Area Forecast Discussion
Issued by NWS Portland, OR

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FXUS66 KPQR 292023

Area Forecast Discussion
National Weather Service Portland OR
123 PM PDT Wed Jun 29 2022

.SYNOPSIS...Little change in the overall pattern next several days,
with decreasing strength of the onshore flow. Overall, temperatures
pleasant, with temperatures in the 60s on the coast, and upper 70s to
lower 80s inland. Next low pressure will arrive this weekend,
bringing increased onshore flow. This will bring more clouds, cooler
temperatures, and even some spotty showers. Pattern will hold into
early next week.


.SHORT TERM (tonight through SAT)...Marine clouds continue to break
apart and dissipate this afternoon, with last of the clouds to those
against the lower slopes of the Cascades, as well as along the coast
beaches and offshore. Temperatures rather pleasant, with 60s along
the coast and 70s inland.

This rather pleasant pattern will continue, albeit with a bit weaker
onshore flow for the next few days. Expect another round of low
clouds to the region later tonight into early Thu, mainly along the
coast and inland north. But, otherwise, onshore flow weaker, with
sunshine breaking out bit earlier. As such, will see temperatures a
tad warmer for Thu, with 60s along the coast, and upper 70s to lower
80s inland.

Next change in the weather will arrive on Saturday, as low pressure
slowly pushes off the north Pac into the Pac NW. While system is not
all that organized, it will boost the onshore flow. As such, expect
more clouds on Sat, with partly cloudy skies in the afternoon. Can
not rule out a few showers, so will keep minor PoPs in for such. Main
effect will be bit cooler temperatures with clouds.  /Rockey

.LONG TERM...Saturday night through Tuesday...Forecast models show
good agreement that a broad upper level trough will dominate the NE
Pacific Saturday through Tuesday, with 500 mb heights mostly in the
lower to mid 570 decameter range. This would keep our forecast area
under southwesterly flow aloft, with a general continuation of the
seasonably warm and mostly dry weather expected for the remainder of
this week. The best chance of showers appears to be this weekend,
when a portion of the upper trough detaches and lifts NE into
southern BC. This may provide enough instability for showers, with
the best chance over the Cascades. Will not put any thunderstorms in
the forecast, as seems best instability combined with upper flow
would favor areas east of the Cascades for any afternoon/evening
thunderstorms on Sun and Mon.


.AVIATION...00z TAFs: MVFR ceilings linger along the coast at 20z,
but elsewhere VFR have taken over as surface heating caused the
stratus to quickly dissipate. VFR is expected to overtake most of
the coast over the next couple hours, with a return to MVFR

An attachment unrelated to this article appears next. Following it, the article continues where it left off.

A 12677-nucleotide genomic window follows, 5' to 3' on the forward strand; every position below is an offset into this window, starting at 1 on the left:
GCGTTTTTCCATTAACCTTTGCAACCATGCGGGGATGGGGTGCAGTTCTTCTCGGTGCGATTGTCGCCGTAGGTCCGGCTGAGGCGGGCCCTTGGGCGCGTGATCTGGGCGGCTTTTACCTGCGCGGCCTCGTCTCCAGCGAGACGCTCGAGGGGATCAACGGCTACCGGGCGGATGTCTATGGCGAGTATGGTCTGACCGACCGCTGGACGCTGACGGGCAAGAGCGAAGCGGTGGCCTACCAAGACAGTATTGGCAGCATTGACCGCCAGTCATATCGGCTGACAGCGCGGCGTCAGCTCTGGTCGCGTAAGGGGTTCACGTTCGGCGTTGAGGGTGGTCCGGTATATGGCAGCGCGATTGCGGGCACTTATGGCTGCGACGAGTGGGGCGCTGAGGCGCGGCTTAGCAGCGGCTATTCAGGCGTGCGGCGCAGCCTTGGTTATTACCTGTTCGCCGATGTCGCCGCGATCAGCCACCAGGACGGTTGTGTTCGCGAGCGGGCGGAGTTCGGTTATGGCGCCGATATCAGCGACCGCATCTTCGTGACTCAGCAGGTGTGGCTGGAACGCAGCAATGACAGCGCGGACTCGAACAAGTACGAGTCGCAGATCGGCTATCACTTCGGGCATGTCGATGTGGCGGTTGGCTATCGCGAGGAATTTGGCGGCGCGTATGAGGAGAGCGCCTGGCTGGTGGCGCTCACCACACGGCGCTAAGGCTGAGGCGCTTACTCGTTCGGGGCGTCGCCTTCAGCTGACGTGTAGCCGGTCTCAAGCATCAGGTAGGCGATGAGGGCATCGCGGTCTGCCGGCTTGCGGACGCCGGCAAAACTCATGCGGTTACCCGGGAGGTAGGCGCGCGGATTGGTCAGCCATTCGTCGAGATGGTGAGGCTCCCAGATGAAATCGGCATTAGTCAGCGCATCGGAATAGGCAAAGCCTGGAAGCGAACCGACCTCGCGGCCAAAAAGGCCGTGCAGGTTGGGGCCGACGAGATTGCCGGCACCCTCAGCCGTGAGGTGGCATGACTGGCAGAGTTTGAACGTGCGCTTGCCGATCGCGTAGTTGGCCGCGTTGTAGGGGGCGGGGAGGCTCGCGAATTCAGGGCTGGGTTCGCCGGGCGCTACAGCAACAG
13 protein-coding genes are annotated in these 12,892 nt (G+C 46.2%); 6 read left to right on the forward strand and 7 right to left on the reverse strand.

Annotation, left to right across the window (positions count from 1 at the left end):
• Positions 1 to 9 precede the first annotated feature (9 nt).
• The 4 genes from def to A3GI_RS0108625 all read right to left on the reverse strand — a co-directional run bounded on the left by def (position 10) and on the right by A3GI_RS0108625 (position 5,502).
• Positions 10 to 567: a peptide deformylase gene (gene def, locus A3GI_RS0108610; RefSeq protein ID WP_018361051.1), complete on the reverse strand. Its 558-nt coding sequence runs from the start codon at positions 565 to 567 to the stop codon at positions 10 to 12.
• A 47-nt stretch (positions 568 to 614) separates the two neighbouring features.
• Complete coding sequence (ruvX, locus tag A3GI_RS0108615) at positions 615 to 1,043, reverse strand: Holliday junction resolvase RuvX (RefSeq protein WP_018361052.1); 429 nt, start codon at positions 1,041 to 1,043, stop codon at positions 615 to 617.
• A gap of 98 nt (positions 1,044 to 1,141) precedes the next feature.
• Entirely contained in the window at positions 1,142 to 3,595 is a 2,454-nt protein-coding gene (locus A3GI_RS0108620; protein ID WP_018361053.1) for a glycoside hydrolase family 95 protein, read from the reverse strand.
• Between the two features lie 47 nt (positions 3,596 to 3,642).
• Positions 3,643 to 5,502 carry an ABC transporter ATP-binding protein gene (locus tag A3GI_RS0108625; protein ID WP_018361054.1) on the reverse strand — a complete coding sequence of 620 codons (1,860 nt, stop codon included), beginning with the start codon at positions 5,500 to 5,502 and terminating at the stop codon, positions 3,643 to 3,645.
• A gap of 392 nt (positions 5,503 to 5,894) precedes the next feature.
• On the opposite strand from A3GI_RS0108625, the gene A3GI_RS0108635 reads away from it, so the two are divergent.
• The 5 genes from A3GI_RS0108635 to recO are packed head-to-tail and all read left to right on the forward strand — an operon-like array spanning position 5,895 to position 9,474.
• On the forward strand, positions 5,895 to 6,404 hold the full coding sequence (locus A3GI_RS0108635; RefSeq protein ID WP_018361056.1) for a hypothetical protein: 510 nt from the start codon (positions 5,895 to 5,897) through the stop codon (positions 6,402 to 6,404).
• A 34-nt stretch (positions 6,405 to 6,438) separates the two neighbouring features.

spreading back in around 04-06z Thursday.

Inland, VFR will continue a bit longer, but MVFR has a 60-80% chance
of returning to two large areas tonight after 09z. The first will be
in the northern Willamette Valley and adjacent southern Washington,
where onshore flow through the Columbia River Valley will encounter
the Cascades, resulting in an orographically forced ceiling which
will build westward - possibly to/beyond I-5 - throughout the early
morning Thursday. The other area of MVFR conditions will be across
the southern Willamette Valley, where northerly, upslope flow will
result in a deck of stratus which will slowly expand northward
throughout the morning. As was the case today, the onset of surface
heating will cause these thin stratus decks to vanish quickly
between 18z and 20z.

For detailed Pac NW aviation weather information, go online to:

KPDX AND APPROACHES...VFR conditions should continue through at
least 12z, when guidance begins to increase the chances for MVFR
ceilings at the terminal. The chance for these ceilings has come
down a little since the 18z TAF package issuance, but it still
appears there`s around a 40-50% probability for these ceilings
between roughly 13z and 17z. After that time, mostly clear skies
should quickly return with solar heating. -Bumgardner


.MARINE...Buoy observations at 1 PM Wednesday afternoon show seas of
4 ft at around 8 seconds, with northwest winds around 5 to 10 kt.
Winds will increase a bit in the afternoons Thursday through
Saturday as a thermal low builds across southern Oregon. However,
Small Craft Force wind gusts of greater than 20 kt are not expected
at this time. Seas will generally hover in the 4 to 5 ft range,
being driven mostly by wind waves with a background long-period,
southwesterly swell of 1 to 2 ft.

The area of high pressure over the eastern Pacific will slide south
and east towards us over the weekend, and on the north side of that
system our winds will ease and turn westerly as the coastal thermal
trough moves inland. The potential exists for a low to bring
southerly winds to our waters early next work week, but uncertainty
is vast in the details surrounding its evolution at this time. -

For more information about upcoming marine zone changes, go
online to:





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